Dec 28, 2009, 11:00AM

Saving lives, anyway possible

"What would happen if aid organizations and other philanthropists embraced the dark arts of marketing spin and psychological persuasion used on Madison Avenue? We'd save millions more lives."

In 2004, I visited the Darfur area three times, trying to bear witness to the slaughter of children and the burning of villages. I stepped over the desiccated carcasses of camels and goats to interview survivors still in hiding. I interviewed people who had seen men pulled off buses and killed because of their tribe and skin color, and I spoke to teenage girls who had been taunted with racial epithets against blacks while being gang-raped by the Sudanese-sponsored Arab militia, the janjaweed.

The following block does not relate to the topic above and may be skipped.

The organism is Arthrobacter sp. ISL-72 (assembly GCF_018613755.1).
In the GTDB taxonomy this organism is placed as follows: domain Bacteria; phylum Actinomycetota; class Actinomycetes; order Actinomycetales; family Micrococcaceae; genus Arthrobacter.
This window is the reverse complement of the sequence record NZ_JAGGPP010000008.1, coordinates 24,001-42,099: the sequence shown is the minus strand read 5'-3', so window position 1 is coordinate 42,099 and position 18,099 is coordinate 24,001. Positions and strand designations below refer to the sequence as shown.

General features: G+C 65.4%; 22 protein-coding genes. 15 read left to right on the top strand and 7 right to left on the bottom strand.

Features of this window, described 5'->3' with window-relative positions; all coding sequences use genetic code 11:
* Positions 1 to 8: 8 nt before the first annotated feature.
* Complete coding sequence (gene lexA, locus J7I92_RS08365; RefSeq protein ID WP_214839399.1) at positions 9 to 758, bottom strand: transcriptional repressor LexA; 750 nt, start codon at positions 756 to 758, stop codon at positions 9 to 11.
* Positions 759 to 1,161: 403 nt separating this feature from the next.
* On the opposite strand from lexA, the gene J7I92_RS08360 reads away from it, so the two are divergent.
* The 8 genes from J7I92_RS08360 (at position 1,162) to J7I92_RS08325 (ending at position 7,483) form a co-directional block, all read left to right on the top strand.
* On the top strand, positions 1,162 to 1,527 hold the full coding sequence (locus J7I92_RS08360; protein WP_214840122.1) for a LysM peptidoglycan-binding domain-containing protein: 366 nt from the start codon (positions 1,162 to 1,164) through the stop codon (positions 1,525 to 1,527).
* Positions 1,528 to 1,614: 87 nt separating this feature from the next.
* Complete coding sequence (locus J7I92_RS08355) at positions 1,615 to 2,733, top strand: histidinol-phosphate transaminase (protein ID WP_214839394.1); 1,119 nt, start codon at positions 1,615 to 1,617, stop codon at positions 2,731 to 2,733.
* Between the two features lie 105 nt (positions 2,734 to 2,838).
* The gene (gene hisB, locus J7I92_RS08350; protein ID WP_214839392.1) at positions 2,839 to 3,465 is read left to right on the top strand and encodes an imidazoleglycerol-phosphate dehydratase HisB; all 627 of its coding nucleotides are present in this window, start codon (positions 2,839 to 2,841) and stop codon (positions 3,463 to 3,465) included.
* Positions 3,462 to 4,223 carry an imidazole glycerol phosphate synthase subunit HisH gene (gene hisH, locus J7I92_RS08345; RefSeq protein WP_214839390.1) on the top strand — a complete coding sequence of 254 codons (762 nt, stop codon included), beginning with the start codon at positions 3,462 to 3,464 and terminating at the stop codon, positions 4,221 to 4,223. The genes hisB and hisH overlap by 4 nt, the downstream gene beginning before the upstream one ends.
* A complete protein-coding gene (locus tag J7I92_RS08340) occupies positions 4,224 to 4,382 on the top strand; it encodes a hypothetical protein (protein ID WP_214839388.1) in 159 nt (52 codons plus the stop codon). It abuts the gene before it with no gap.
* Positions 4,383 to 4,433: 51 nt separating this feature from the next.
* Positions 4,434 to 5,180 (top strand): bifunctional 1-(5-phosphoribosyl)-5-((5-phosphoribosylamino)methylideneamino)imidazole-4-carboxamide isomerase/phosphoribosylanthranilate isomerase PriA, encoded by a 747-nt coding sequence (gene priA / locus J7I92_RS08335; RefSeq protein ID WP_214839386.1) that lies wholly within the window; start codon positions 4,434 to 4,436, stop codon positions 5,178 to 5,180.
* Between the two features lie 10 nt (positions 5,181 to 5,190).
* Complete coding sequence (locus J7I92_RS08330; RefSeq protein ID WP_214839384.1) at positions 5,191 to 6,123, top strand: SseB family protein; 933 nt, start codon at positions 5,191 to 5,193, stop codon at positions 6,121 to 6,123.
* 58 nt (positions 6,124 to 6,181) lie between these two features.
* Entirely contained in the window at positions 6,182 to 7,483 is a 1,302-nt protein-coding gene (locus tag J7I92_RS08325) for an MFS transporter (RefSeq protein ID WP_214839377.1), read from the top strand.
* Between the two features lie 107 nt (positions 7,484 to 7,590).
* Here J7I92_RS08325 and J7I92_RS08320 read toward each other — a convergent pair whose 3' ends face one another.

• Kristof doesn't mention that the large funding sources that drive international aid programs (Gates, USAID etc.) require statistical, not personal, data from their client organizations. Aid groups must prove efficacy to their sponsors through technical measurement, so they develop a great deal of expertise in this kind of communication and tend to ignore appeals to the public - and I don't quite agree with Kristof that broad public support is the key to international development anyway. I find Kristof frustrating in general since his heart is obviously in the right place, but he seems vulnerable to international aid fads and the promise of a technical "solution" to global problems. Good marketing appeals for donations from private individuals aren't going to "fix" "Africa."

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